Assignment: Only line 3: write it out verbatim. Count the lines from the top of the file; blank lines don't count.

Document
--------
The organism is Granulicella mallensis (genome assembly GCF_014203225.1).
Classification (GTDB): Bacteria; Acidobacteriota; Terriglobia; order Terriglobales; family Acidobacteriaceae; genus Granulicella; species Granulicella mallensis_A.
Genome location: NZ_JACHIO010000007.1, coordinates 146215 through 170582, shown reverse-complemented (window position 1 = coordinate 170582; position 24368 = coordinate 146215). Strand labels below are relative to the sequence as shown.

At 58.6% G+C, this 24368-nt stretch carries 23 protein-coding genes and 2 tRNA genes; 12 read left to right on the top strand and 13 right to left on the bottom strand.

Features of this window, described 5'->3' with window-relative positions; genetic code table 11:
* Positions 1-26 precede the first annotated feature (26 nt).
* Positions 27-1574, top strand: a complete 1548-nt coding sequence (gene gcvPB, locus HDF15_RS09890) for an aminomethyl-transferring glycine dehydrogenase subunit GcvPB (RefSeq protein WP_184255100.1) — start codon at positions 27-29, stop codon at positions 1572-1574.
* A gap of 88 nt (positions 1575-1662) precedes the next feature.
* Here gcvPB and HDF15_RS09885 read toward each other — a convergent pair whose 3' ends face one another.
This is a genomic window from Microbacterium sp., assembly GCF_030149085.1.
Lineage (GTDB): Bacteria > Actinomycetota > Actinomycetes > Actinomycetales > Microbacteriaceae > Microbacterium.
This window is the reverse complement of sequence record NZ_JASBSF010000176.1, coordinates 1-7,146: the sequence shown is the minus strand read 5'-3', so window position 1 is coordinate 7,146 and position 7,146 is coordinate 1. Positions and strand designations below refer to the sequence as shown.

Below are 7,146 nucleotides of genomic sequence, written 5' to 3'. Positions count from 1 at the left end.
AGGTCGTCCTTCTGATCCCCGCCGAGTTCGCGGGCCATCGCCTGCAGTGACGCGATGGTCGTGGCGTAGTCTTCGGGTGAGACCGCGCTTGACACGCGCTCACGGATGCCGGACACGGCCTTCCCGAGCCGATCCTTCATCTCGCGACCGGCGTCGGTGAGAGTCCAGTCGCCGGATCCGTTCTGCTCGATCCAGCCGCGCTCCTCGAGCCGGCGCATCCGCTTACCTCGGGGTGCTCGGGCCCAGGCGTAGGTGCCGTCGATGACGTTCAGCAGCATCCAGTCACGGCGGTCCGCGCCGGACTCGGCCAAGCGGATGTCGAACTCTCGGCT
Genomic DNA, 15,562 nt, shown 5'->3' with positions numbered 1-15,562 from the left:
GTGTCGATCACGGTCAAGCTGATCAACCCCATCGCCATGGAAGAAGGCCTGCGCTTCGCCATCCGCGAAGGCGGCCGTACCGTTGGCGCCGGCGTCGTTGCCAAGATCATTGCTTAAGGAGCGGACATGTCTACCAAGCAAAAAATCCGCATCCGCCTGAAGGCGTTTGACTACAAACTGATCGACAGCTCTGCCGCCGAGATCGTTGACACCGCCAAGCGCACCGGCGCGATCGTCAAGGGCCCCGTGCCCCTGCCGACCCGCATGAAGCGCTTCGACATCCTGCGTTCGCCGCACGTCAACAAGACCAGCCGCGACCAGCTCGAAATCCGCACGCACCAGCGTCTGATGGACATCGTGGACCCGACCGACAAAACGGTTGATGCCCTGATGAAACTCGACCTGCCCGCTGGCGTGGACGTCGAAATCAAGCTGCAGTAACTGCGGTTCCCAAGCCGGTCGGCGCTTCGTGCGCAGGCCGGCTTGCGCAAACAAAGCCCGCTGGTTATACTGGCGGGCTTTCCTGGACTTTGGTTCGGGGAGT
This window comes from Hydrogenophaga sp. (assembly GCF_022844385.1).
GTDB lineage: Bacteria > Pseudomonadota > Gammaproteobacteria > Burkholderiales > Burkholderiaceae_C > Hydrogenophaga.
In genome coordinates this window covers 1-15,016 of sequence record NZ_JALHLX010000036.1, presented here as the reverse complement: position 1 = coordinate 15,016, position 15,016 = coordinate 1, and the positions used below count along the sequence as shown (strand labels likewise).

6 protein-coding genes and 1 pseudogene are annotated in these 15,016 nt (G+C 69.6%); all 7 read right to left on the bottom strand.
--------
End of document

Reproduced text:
Genome location: NZ_JACHIO010000007.1, coordinates 146215 through 170582, shown reverse-complemented (window position 1 = coordinate 170582; position 24368 = coordinate 146215). Strand labels below are relative to the sequence as shown.